I teach a Reading Cafe class, and I am blessed with a group of 29 students who come into the library every day, cozy in, and dive into reading. It is a beautiful sight to see, and I love that the culture of our school creates the need for an elective course like this. As much as I love these students’ love for quiet reading time, I also love pushing their thinking and their comfort zones within this realm they are so familiar with.
On Wednesday, we watched a video about the importance of reading. Within the video, the speaker discusses how humans become a mixture of the five people they surround themselves with most. Positive influences will reap positive rewards. Negative influences will drag you down. Research proves it. What if you don’t have any positive people in your circle of five, though? This, the speaker asserts, is when reading becomes crucial. You can choose to supplement your life’s influences with the stories of writers, the inspiration of activists, and the courage of overcomers.
After showing the video to my students, I asked them to submit a detailed description of the type of person they want to become. I promised to read their responses and reply with a book recommendation that could act as one of their Influential Five, helping them achieve their personal goals.
As I read through their responses, I teared up. These were not the canned answers students sometimes give because they think it’s what you want to hear. These were honest and beautiful answers that represented the complexity and reverence of humanity. These responses demonstrated an understanding that there is power in unity, that this life is about more than our tiny view of it. These responses needed to be heard.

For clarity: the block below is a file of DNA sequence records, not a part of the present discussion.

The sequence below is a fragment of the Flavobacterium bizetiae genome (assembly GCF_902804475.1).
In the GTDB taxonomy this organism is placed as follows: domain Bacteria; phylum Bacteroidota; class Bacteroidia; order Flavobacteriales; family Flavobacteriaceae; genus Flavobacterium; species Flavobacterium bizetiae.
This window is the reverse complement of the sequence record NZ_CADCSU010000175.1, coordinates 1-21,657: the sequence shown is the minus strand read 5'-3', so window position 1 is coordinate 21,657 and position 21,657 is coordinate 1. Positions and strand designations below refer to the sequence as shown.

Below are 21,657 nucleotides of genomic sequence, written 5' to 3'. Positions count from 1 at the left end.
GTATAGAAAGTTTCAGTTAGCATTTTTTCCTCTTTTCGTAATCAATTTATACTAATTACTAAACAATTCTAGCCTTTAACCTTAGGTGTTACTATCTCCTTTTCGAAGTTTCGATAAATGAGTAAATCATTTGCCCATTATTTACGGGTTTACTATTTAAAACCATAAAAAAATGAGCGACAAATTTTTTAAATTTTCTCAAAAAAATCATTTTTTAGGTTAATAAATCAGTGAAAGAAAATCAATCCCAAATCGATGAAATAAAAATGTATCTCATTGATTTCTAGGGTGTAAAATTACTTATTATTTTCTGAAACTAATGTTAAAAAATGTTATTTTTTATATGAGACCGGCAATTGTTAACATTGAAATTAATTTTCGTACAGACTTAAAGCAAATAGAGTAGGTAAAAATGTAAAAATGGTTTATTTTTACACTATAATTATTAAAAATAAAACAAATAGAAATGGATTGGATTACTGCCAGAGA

Today, I welcomed my 29 readers and handed each a sticky note. I clambered up on the table and did my best to deliver an inspiring speech.
“Last class period, I asked you all to write a description of what type of person you want to be. Your responses were unique. Your responses were inspirational. Your responses would surprise one another. How many of you feel like high school is filled with people who are fake and only want to stir up drama?”
Slowly, most hands in the room raised.
“I’m here to tell you… you’re wrong. The responses I read were not fake. They were not dramatic. They were honest and caring and kind. I asked you to write them so I could recommend a role model book for you, but YOU are the people you should surround yourselves with. YOU are the inspiration others need to be reading.”
I asked them to transfer their favorite part of their original answer onto the sticky note.
We walked out into the hallway where a large chalkboard boldly displayed “I WANT TO BE A PERSON WHO…” Each student grabbed a piece of chalk and transferred their sticky-note hope to the prominent display.
Their collective mood was reverent. One girl said, “These make me want to cry…” Another said, “I wouldn’t have thought my peers thought these things…” And another student encouraged a friend that she was already the person she hoped to become. Some students held back until the end, almost as if they wanted a private moment to document their hopes.
These are the students I work with. Are all of them currently prospering as the people they want to be? No. But these buds are in them, and I want to see them blossom. My goals are more broad now:
To cultivate these hopes that have not died
To water these dreams that have not shriveled up
To shine light on the fact that humanity unites; it doesn’t divide
To show them a world that desperately needs them to be the people they want to be